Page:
“What I thought I’d be able to do for my entire career was go out [to LA]–you know, because typically a staffing contract on a television show is generally between 20 to 28 weeks for a normal-length series, which is like eight to thirteen episodes. And then I’d be able to go back to Chicago and to a beautiful cheap apartment and make theater,” says Jacqmin.

It worked for a while: after Lucky 7 was canceled (“We had the honor of being the first canceled fall drama that season,” Jacqmin notes with a laugh), she came back to Chicago for Buzz22’s 2014 production of Ghost Bike, her gender-reversed take on the myth of Orpheus and Eurydice, as well as We’re Going to be Fine, a seemingly prescient piece about an office worker dealing with a mass plague that Jacqmin developed with director Dexter Bullard for DePaul’s Theatre School in 2015.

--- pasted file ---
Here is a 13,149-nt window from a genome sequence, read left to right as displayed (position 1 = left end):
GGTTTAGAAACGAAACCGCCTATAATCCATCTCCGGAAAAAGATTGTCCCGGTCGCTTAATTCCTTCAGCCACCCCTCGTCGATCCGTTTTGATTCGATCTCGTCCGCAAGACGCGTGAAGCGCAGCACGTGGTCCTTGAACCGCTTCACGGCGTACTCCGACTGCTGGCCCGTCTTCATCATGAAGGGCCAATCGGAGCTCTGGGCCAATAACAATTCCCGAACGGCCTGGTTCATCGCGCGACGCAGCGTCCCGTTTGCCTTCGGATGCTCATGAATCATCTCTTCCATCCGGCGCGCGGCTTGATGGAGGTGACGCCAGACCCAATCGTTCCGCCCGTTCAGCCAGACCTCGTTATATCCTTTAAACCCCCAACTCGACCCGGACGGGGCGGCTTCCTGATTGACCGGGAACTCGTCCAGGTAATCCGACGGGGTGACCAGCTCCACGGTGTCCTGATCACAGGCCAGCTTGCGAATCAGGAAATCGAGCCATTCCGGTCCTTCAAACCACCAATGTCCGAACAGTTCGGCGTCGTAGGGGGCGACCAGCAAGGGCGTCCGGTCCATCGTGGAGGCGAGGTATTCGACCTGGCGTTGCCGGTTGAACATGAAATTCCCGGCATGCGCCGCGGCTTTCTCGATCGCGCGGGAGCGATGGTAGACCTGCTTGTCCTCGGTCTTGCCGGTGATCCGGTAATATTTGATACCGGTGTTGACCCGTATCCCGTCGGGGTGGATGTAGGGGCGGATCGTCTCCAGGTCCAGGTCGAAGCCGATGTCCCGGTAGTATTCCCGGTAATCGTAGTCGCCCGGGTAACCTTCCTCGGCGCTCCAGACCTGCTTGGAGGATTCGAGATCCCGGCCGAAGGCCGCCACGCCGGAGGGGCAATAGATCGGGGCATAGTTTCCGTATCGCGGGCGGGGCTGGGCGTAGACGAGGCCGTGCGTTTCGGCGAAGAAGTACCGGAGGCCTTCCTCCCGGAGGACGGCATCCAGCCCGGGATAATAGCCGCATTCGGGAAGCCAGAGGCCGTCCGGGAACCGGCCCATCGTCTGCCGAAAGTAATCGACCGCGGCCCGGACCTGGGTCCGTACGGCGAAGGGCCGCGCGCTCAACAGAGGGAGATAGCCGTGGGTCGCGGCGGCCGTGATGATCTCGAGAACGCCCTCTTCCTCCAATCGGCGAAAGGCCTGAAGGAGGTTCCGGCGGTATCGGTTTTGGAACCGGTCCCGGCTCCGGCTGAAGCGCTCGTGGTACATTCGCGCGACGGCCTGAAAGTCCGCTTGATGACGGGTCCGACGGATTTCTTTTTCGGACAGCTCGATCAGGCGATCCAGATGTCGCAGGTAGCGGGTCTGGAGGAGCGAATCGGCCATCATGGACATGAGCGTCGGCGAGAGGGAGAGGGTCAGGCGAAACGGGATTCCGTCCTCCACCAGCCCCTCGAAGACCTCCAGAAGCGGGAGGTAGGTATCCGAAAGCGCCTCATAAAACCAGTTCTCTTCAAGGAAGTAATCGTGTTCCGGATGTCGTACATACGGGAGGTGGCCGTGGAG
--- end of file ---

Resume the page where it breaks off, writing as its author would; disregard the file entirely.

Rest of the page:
“I love Chicago so much that it took me from fall and winter 2012 until spring 2016 to fully sort of make the move and say [to my partner], I think if we’re going to do this, we need to actually put our stuff in storage in Chicago and give up our apartment and actually, you know, commit to LA,” says Jacqmin.

Jacqmin was one of several women playwrights from Chicago who made that westward move around the same time, including Caitlin Montanye Parrish (Supergirl, The Red Line); Tanya Saracho (creator and showrunner for Vida on Starz); Sarah Gubbins (I Love Dick, Shirley); and Marisa Wegrzyn (The Mentalist, Goliath). Like Jacqmin, their presence on Chicago stages has been limited by the demands of Hollywood.

“TV is not the sort of job where you get any time off,” Jacqmin notes. “There is no such thing as a sick day. There is no such thing as a vacation day. Maybe sick days will change a little bit after the pandemic has sort of waned. But when you’re on, you’re on for a contract of however many weeks and that’s your whole life.”